Sublingual Gland Surgery

If you are having sublingual gland surgery, it is most likely because a type of cyst, called a ranula, needs to be removed. During this surgery, a cut will be made through the mouth to remove the cyst. If the cyst is large, a cut will also be made in the neck.

Minor Salivary Gland Surgery

If you are having surgery to remove tumors from smaller salivary glands, the doctor will make a cut in the area where the gland is located. The tumor and any surrounding soft tissue and bone that is affected will also be removed.

For all surgeries, when all tissue has been removed, the area will be closed with sutures. In some surgeries, temporary drains may be put in place to remove any fluids from the wound.

Removed tissue may be sent to a lab for testing. This is often done if a tumor was removed, since tests will determine whether the tumor is cancerous. Knowing this can help the doctor plan for your care and treatment after surgery.

How Long Will It Take?

This varies depending on which gland needs to be removed. Simple glands may take less than an hour to remove. Complex surgeries may take up to five hours.

Will It Hurt?

Anesthesia will prevent pain during surgery. Pain and discomfort after the procedure can be managed with medications.

Post-procedure Care

At the Care Center

Right after surgery, the staff may:

  • Check your facial movements by asking you to smile or pout
  • If you have a drain, show you how to care for it
Preventing Infection

During your stay, the care center staff will take steps to reduce your chance of infection, such as:

  • Washing their hands
  • Wearing gloves or masks
  • Keeping your incisions covered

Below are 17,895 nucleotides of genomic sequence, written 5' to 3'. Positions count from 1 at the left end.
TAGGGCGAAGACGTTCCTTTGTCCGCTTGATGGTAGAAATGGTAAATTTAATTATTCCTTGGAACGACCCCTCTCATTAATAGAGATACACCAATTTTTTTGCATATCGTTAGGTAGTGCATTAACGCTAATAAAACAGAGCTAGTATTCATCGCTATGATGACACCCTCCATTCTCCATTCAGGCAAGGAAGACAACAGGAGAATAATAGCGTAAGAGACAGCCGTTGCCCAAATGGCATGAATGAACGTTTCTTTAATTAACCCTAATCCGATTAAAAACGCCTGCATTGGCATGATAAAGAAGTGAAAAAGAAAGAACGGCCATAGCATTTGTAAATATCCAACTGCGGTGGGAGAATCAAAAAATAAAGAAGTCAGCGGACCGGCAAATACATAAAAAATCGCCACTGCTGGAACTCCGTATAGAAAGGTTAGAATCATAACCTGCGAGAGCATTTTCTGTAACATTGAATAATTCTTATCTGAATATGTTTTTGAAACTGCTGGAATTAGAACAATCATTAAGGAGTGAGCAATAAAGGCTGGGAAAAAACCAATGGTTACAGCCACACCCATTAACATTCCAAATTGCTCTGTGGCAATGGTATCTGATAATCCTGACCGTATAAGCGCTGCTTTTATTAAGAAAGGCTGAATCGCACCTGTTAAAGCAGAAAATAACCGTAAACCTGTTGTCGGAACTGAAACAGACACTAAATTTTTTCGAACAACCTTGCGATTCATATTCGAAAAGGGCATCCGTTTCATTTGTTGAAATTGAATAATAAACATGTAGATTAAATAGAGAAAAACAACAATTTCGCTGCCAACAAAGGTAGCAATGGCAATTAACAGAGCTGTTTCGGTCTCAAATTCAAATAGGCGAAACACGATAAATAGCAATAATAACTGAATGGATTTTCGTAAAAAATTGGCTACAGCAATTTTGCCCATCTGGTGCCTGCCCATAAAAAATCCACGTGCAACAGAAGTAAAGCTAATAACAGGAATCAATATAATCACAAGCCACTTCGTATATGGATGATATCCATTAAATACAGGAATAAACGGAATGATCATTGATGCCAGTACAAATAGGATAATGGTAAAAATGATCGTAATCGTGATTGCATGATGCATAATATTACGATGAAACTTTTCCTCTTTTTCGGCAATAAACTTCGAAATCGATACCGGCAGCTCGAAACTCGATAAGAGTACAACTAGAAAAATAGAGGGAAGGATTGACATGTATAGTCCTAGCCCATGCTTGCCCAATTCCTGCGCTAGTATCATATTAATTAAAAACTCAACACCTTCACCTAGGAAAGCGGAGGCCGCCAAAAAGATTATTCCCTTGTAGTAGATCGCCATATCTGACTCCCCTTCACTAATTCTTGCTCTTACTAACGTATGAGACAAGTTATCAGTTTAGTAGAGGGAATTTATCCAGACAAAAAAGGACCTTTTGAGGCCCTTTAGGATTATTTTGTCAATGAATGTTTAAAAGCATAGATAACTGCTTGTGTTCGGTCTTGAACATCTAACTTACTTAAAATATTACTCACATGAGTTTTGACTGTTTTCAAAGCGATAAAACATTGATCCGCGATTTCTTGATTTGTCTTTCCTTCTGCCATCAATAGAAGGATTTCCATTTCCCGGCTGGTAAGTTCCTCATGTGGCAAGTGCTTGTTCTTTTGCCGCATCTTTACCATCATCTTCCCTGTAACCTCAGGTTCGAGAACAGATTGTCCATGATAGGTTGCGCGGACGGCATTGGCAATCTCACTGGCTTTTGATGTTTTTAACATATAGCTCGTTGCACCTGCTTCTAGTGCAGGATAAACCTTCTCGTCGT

There are also steps you can take to reduce your chance of infection, such as:

  • Washing your hands often and reminding your healthcare providers to do the same
  • Reminding your healthcare providers to wear gloves or masks
  • Not allowing others to touch your incision
At Home

When you return home, do the following for a smooth recovery:

  • Follow your doctor’s instructions for caring for your wound and drain.
  • Ask your doctor about when it is safe to shower, bathe, or soak in water.
  • You may also need to return to the doctor to have the sutures removed. After the sutures are out, clean the area with mild soap and water.

Call Your Doctor

It is important for you to monitor your recovery after you leave the care center. Alert your doctor to any problems right away. If any of the following occur, call your doctor:

  • Signs of infection, including fever and chills
  • Redness, swelling, increasing pain, a lot of bleeding, or discharge from the surgery site
  • Persistent nausea and/or vomiting
  • Pain that you cannot control with the medications you were given
  • Spitting or vomiting blood
  • New, unexplained symptoms

If you think you have an emergency, call for medical help right away.

Revision Information

  • American Academy of Otolaryngology—Head and Neck Surgery

    http://www.entnet.org

  • American Cancer Society

    http://www.cancer.org

  • Canadian Cancer Society

    http://www.cancer.ca

  • Canadian Society of Otolaryngology—Head and Neck Surgery

    http://www.entcanada.org

  • Salivary gland surgery. Cedars-Sinai website. Available at: http://www.cedars-sinai.edu/Patients/Programs-and-Services/Head-and-Neck-Cancer-Center/Treatment/Salivary-Gland-Surgery.aspx. Accessed July 29, 2013.

  • Salivary glands. American Academy of Otolaryngology—Head and Neck Surgery website. Available at: http://www.entnet.org/content/salivary-glands. Accessed July 29, 2013.